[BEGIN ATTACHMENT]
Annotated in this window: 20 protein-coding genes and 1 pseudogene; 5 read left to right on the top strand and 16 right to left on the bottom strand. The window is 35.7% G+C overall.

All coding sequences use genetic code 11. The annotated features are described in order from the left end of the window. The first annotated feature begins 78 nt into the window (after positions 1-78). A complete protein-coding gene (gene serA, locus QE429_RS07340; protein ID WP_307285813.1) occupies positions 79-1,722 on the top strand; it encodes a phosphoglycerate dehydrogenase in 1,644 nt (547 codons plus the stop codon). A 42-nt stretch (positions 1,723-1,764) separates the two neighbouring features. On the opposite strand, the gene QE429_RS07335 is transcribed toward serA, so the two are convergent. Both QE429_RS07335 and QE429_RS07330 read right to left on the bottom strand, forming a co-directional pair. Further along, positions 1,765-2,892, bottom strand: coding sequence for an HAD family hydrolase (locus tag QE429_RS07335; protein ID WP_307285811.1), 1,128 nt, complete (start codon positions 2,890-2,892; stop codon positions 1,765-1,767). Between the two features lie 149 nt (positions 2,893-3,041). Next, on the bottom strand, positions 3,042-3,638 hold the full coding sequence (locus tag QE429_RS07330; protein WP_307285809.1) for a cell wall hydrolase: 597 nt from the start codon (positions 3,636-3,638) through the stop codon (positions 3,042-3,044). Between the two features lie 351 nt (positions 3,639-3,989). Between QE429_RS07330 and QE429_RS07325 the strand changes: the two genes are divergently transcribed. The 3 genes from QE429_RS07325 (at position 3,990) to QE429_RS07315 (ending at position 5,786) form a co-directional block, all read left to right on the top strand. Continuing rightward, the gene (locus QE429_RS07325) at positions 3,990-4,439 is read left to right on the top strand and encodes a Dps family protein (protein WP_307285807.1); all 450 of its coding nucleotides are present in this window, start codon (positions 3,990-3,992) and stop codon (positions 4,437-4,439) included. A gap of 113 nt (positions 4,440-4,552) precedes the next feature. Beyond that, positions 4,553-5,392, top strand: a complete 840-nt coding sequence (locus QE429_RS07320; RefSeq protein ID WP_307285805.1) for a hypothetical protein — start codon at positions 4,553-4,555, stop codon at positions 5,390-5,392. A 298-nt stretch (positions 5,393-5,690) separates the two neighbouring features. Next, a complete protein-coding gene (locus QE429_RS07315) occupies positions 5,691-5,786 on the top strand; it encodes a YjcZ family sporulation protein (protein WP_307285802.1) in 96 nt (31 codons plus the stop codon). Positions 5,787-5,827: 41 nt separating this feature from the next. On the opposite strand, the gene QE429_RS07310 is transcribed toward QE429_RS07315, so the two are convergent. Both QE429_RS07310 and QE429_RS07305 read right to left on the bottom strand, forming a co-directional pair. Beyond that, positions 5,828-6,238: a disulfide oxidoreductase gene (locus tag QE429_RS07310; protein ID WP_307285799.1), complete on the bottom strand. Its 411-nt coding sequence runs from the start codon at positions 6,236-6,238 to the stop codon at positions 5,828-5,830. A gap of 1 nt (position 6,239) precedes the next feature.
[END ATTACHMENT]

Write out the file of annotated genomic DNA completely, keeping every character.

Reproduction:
Annotated in this window: 20 protein-coding genes and 1 pseudogene; 5 read left to right on the top strand and 16 right to left on the bottom strand. The window is 35.7% G+C overall.

All coding sequences use genetic code 11. The annotated features are described in order from the left end of the window. The first annotated feature begins 78 nt into the window (after positions 1-78). A complete protein-coding gene (gene serA, locus QE429_RS07340; protein ID WP_307285813.1) occupies positions 79-1,722 on the top strand; it encodes a phosphoglycerate dehydrogenase in 1,644 nt (547 codons plus the stop codon). A 42-nt stretch (positions 1,723-1,764) separates the two neighbouring features. On the opposite strand, the gene QE429_RS07335 is transcribed toward serA, so the two are convergent. Both QE429_RS07335 and QE429_RS07330 read right to left on the bottom strand, forming a co-directional pair. Further along, positions 1,765-2,892, bottom strand: coding sequence for an HAD family hydrolase (locus tag QE429_RS07335; protein ID WP_307285811.1), 1,128 nt, complete (start codon positions 2,890-2,892; stop codon positions 1,765-1,767). Between the two features lie 149 nt (positions 2,893-3,041). Next, on the bottom strand, positions 3,042-3,638 hold the full coding sequence (locus tag QE429_RS07330; protein WP_307285809.1) for a cell wall hydrolase: 597 nt from the start codon (positions 3,636-3,638) through the stop codon (positions 3,042-3,044). Between the two features lie 351 nt (positions 3,639-3,989). Between QE429_RS07330 and QE429_RS07325 the strand changes: the two genes are divergently transcribed. The 3 genes from QE429_RS07325 (at position 3,990) to QE429_RS07315 (ending at position 5,786) form a co-directional block, all read left to right on the top strand. Continuing rightward, the gene (locus QE429_RS07325) at positions 3,990-4,439 is read left to right on the top strand and encodes a Dps family protein (protein WP_307285807.1); all 450 of its coding nucleotides are present in this window, start codon (positions 3,990-3,992) and stop codon (positions 4,437-4,439) included. A gap of 113 nt (positions 4,440-4,552) precedes the next feature. Beyond that, positions 4,553-5,392, top strand: a complete 840-nt coding sequence (locus QE429_RS07320; RefSeq protein ID WP_307285805.1) for a hypothetical protein — start codon at positions 4,553-4,555, stop codon at positions 5,390-5,392. A 298-nt stretch (positions 5,393-5,690) separates the two neighbouring features. Next, a complete protein-coding gene (locus QE429_RS07315) occupies positions 5,691-5,786 on the top strand; it encodes a YjcZ family sporulation protein (protein WP_307285802.1) in 96 nt (31 codons plus the stop codon). Positions 5,787-5,827: 41 nt separating this feature from the next. On the opposite strand, the gene QE429_RS07310 is transcribed toward QE429_RS07315, so the two are convergent. Both QE429_RS07310 and QE429_RS07305 read right to left on the bottom strand, forming a co-directional pair. Beyond that, positions 5,828-6,238: a disulfide oxidoreductase gene (locus tag QE429_RS07310; protein ID WP_307285799.1), complete on the bottom strand. Its 411-nt coding sequence runs from the start codon at positions 6,236-6,238 to the stop codon at positions 5,828-5,830. A gap of 1 nt (position 6,239) precedes the next feature.